|Confession: the water beneath my hotel room, while|
lovely, dark, and deep, was not nearly this photogenic.
|The first Dutch guy to come to Korea|
brought 15 terrifying clowns with him.
It’s been a long day of touring. This “vacation” reminds me a lot of my previous trip to China. Those of you who know the stories may well cringe, but don’t worry: Jeju can never match the toska of Ningbo. But both Chinese and Korean sightseeing is enough to make you miss the ebb and flow of a work routine.
Often half of the entertainment is figuring out exactly how we are supposed to be entertained. Today we drove past an inviting temple on a mountain to stop in a random parking lot, 500 feet below. We wandered around and eventually found the seaside—which was beautiful and windy and everything a seaside ought to be. Also, there was a small shrine/museum/enormous fake boat dedicated to Dutch people.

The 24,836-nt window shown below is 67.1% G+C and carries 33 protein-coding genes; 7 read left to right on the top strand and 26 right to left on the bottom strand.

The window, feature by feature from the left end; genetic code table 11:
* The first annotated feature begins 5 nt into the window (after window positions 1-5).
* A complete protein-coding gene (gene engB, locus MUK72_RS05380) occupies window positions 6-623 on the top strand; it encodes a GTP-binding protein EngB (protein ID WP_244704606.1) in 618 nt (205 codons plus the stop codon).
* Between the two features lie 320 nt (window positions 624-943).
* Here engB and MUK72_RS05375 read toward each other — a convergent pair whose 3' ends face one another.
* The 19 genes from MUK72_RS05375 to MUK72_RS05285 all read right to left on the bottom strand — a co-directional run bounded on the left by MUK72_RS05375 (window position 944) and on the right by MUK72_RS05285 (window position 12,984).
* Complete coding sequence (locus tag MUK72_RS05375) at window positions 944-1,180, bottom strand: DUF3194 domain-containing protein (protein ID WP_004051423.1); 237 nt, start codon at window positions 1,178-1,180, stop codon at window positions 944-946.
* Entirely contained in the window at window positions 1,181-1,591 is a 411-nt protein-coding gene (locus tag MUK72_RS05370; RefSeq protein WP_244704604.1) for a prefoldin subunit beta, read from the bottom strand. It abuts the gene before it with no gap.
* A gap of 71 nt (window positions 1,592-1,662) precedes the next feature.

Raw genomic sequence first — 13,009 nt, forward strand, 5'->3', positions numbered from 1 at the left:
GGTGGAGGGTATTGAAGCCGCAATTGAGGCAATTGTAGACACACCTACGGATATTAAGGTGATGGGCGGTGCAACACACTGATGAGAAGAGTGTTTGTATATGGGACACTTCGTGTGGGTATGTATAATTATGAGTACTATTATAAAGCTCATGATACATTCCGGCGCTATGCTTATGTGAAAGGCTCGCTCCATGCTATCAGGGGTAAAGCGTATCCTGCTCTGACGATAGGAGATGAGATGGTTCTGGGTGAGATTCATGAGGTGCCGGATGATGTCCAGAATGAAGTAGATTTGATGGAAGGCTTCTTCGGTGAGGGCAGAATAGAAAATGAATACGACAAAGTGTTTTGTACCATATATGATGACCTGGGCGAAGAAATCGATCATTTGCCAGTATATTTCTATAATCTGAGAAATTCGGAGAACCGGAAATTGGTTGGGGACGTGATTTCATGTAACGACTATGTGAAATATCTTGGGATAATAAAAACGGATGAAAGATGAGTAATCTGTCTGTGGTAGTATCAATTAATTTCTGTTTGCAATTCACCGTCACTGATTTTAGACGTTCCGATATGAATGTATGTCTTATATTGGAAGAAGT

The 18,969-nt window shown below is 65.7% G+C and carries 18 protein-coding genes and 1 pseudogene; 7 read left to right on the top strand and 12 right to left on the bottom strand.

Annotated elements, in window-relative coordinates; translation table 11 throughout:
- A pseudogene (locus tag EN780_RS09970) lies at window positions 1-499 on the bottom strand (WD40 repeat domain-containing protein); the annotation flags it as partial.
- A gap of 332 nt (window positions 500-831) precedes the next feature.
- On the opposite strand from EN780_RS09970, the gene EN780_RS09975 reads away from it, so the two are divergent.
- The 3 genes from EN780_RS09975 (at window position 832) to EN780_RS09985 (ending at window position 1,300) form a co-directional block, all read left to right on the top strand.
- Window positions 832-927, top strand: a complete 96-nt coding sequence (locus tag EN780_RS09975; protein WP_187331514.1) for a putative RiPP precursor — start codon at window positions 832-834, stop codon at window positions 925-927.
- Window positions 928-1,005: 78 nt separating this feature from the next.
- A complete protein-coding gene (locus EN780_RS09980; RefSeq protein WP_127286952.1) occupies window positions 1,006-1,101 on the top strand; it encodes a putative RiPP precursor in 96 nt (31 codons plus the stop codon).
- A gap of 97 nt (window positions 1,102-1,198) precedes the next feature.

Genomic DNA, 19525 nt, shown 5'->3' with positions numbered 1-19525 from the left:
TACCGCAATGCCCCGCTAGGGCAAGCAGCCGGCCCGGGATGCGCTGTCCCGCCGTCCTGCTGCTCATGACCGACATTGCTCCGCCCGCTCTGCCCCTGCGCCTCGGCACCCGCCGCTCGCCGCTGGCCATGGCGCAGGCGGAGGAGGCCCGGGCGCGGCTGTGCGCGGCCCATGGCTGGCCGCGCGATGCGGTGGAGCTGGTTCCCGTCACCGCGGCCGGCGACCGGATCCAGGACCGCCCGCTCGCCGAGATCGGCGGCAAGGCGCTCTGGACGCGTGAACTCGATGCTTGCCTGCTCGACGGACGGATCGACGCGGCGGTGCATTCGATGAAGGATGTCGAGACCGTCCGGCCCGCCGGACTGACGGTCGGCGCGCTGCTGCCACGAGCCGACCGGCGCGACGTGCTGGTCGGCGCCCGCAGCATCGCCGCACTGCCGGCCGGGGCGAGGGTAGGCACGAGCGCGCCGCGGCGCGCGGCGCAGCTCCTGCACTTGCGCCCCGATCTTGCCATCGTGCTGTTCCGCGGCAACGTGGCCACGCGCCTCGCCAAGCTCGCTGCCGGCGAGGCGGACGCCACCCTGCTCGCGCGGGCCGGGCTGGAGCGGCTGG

I thought I was joking, too.
|Green Tea. In plant form.|
Then we wandered around a tea plantation, where there was a four-teacup museum accompanied by an extensive gift shop for the likes of green tea, green tea soap, green tea tea cups, green tea cakes, green tea cookies, green tea ice cream, and green tea face exfoliate. There were lots of green plants, too. And some windmills which weren’t green, but probably should have been.
All in all, I am happy to be sitting on the balcony over the lovely, dark, and deep waves. The only other sound’s the sweep of steady swells and plunging crests. The sea is lovely, dark and deep. But I have promises to keep, and miles to go before I sleep—
and miles to go before I sleep.
|Cute couple enjoying the tea museum.|
Note the matching shirts: this is COMMON in Korea. O_o